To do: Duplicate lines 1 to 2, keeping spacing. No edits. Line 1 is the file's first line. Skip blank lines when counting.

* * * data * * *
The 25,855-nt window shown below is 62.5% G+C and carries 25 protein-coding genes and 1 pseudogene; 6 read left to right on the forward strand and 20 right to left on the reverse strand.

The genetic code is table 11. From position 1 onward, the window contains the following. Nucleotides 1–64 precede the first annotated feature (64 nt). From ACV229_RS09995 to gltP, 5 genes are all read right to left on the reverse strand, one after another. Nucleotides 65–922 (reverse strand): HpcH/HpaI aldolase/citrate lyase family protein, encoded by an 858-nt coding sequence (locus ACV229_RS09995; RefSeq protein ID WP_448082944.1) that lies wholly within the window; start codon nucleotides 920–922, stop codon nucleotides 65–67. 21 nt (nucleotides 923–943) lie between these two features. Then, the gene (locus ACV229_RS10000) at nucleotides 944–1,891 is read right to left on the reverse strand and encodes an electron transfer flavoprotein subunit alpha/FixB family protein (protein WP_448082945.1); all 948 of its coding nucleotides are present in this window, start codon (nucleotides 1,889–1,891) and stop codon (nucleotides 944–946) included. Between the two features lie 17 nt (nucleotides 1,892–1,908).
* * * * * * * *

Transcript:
The 25,855-nt window shown below is 62.5% G+C and carries 25 protein-coding genes and 1 pseudogene; 6 read left to right on the forward strand and 20 right to left on the reverse strand.

The genetic code is table 11. From position 1 onward, the window contains the following. Nucleotides 1–64 precede the first annotated feature (64 nt). From ACV229_RS09995 to gltP, 5 genes are all read right to left on the reverse strand, one after another. Nucleotides 65–922 (reverse strand): HpcH/HpaI aldolase/citrate lyase family protein, encoded by an 858-nt coding sequence (locus ACV229_RS09995; RefSeq protein ID WP_448082944.1) that lies wholly within the window; start codon nucleotides 920–922, stop codon nucleotides 65–67. 21 nt (nucleotides 923–943) lie between these two features. Then, the gene (locus ACV229_RS10000) at nucleotides 944–1,891 is read right to left on the reverse strand and encodes an electron transfer flavoprotein subunit alpha/FixB family protein (protein WP_448082945.1); all 948 of its coding nucleotides are present in this window, start codon (nucleotides 1,889–1,891) and stop codon (nucleotides 944–946) included. Between the two features lie 17 nt (nucleotides 1,892–1,908).